The Uses of Torture

Discussions about torture in the public sphere seem like a classic case of people talking past one another. Military and government officials assert that torture is justified because it’s effective, an argument that the mainstream left refuses to directly engage with. In typical self-righteous fashion, lefties go for the moral, ethical, and legal arguments against the use of torture.

And I agree that torture is unethical. But I think it’s worth asking, is torture really that effective?! The very possibility of a “yes” makes the question offensive to most people, but it’s actually a pretty interesting one to ponder. I think the answer depends on what it’s supposed to be effective for.

It seems pretty stupid to torture someone to get information. I don’t have reports, statistics, or historical evidence to back this up. It just seems like common sense: push a human being right up to their threshold of withstandable pain and the brink of insanity, and you know, they might get a little disoriented. I wouldn’t bet my life on the names, dates or locations screamed out by someone in an oxygen-deprived state trying to avoid death by drowning. That’s just me. Maybe the military has different standards for information quality.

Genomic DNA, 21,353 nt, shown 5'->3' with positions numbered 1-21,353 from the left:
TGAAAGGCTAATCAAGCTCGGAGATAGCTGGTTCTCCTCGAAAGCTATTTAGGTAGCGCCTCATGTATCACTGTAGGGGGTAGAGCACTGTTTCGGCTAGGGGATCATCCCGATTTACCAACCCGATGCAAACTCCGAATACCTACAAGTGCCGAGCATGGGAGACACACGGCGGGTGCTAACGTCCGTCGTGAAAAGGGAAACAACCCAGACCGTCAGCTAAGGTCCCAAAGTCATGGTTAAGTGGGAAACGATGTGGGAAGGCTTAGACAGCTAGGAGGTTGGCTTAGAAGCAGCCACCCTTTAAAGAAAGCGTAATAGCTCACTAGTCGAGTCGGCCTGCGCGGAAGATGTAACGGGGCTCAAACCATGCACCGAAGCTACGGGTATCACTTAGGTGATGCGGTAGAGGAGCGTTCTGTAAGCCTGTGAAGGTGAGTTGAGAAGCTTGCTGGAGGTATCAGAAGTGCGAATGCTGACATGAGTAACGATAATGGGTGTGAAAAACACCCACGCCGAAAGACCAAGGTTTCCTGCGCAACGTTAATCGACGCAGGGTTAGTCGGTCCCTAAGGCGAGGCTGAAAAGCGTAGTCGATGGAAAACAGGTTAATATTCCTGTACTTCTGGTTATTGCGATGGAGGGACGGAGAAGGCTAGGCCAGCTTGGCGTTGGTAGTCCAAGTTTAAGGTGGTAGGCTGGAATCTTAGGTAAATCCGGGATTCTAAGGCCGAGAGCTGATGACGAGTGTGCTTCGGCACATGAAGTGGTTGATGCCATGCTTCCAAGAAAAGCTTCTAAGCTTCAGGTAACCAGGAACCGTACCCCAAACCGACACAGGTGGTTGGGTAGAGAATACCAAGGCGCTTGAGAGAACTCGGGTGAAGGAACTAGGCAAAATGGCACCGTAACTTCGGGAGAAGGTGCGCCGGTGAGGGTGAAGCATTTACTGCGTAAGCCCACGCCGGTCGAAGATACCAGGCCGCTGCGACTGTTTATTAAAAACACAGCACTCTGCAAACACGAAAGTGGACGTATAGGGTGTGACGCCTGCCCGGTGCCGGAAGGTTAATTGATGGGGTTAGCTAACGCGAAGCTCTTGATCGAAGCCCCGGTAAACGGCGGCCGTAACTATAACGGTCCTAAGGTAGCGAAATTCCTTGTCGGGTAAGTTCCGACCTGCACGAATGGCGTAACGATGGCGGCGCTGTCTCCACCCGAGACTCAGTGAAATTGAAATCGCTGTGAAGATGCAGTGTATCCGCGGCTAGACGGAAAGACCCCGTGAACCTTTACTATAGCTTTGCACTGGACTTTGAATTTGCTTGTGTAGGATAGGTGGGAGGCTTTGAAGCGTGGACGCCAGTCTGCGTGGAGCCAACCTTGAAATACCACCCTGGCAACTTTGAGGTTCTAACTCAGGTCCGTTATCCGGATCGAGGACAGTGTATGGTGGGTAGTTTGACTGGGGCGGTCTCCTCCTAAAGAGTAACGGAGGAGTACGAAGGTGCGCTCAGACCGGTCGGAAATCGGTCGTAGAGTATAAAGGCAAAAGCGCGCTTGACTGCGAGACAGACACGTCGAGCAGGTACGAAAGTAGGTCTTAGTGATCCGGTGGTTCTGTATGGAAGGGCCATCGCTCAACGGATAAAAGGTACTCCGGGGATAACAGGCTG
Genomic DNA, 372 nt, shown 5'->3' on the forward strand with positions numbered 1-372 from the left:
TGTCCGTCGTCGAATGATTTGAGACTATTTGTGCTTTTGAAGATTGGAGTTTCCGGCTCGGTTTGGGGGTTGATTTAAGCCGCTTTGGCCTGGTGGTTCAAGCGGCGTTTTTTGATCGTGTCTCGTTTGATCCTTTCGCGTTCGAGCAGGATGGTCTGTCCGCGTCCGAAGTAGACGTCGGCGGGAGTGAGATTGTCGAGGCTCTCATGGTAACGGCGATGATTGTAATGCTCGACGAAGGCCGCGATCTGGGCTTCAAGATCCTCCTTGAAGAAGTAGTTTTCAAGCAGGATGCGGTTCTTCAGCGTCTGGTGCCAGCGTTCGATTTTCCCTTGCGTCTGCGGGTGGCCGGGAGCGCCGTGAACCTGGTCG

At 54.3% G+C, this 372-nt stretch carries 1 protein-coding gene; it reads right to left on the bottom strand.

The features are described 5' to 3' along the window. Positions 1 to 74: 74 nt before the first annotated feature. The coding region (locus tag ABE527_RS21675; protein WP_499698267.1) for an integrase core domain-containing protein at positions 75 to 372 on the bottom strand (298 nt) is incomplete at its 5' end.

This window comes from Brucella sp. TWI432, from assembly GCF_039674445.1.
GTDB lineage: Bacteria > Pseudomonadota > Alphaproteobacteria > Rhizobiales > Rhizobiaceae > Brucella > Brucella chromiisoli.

If torture doesn’t work, is it good for anything else? Sure, lots of things!

It’s good for putting the fear of God in your darker-skinned enemies. It’s good for quenching the populist thirst for revenge. It’s good for creating jobs for private security contractors while people back home can barely scrape by. In short, it’s good for distracting Americans from the real political and economic problems of the day. Problems that will impact ordinary people’s lives much more directly than any crazed terrorist ever will.

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